As I promised, I stopped in again at the Japanese American National Museum (JANM) in downtown L.A. to take a second look at the “Kaiju vs Heroes: Mark Nagata’s Journey Through the World of Japanese Toys” exhibit. (To refresh your memory, the term kaiju refers to Japanese monsters, like Godzilla, Mothra, and Rodan.) Looking at the kaiju in the exhibition, I noticed that the Japanese monsters were picturesque, bordering on the cute. Even Eyezon in the above illustration, dangerous as he appears, would probably arouse as much amazement as terror.
I keep thinking back to the Ishiro Honda’s Toho horror films of the 1950s and 1960s. There was an element of wonder, which was emphasized by the presence of child actors. Look, for instance, at the cute figurines in the above photo below the giant lizard.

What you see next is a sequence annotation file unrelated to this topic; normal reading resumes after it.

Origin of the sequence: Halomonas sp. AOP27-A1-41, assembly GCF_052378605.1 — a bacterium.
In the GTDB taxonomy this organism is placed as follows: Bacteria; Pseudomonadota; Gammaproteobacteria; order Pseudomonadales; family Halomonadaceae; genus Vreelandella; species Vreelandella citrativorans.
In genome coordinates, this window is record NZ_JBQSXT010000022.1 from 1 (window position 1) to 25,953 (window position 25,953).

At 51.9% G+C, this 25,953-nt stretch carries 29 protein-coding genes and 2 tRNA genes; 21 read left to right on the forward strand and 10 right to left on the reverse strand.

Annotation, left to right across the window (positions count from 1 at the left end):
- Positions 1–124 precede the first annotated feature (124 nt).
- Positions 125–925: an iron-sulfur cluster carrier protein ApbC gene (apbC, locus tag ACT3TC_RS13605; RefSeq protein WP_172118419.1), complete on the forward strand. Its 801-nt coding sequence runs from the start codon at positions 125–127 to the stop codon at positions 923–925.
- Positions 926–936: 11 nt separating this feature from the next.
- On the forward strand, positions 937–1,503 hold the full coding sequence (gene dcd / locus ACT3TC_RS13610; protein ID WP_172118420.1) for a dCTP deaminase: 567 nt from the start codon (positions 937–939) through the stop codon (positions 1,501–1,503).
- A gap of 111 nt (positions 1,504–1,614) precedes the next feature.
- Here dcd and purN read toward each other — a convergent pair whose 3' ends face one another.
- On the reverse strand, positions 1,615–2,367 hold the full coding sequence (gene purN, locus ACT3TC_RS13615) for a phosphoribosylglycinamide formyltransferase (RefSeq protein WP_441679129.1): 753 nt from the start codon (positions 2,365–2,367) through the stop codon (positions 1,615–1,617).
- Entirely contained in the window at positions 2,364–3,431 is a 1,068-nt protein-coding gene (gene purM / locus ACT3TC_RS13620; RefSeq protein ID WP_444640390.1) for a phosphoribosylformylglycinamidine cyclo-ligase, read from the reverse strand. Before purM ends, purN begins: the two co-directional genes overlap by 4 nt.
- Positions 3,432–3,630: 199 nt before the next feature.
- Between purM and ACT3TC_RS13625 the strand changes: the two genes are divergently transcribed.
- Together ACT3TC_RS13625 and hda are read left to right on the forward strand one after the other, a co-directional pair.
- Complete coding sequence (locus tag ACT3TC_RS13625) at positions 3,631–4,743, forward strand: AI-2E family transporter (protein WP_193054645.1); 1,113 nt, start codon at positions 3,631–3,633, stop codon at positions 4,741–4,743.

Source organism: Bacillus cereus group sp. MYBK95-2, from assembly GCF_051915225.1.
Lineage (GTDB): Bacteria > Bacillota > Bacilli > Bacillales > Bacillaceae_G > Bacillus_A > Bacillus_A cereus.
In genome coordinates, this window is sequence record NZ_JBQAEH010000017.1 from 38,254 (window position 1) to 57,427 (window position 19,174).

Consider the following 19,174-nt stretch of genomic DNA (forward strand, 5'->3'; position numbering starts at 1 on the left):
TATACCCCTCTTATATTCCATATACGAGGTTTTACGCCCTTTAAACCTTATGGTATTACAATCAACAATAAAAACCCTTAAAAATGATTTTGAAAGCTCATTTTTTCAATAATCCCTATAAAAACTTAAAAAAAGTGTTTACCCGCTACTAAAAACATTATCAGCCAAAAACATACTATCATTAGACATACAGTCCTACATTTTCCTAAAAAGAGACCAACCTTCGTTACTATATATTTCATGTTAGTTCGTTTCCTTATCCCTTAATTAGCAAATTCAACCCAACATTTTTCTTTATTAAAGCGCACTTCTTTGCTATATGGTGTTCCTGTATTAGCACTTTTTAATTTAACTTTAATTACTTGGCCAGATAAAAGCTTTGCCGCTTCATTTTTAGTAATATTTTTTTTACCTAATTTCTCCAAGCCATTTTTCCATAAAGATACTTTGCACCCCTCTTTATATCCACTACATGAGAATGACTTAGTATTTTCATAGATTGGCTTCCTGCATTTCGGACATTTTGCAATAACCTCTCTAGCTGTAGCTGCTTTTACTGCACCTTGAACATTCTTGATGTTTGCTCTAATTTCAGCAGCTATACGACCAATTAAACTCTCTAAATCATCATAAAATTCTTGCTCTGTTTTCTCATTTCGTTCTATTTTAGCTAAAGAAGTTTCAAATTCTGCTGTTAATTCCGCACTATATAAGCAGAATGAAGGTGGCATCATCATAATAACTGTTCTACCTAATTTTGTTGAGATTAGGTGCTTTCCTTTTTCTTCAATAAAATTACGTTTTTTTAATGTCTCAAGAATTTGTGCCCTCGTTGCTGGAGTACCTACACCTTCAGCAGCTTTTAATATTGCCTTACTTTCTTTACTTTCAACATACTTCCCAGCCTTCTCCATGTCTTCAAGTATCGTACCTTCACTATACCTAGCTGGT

What came to mind as I saw these kaiju was the role of the wrathful deities in The Tibetan Book of the Dead. By being frightened of the wrathful deities in the bardo state following death, the decedent is reborn. Only by not being afraid can the soul attain Nirvana.
Contrast the kaiju with American monsters, whose goal is to frighten the bejeezus out of you, like Boris Karloff in The Mummy below:
The aim of American and Western European horror films is to scare you to the maximum extent possible. If you don’t grasp the arms of your theater seatmate, the film is reckoned a failure.
Now maybe if Boris Karloff were iridescent, and children were brought into the picture, we would have something resembling the kaiju figurines I saw at the JANM.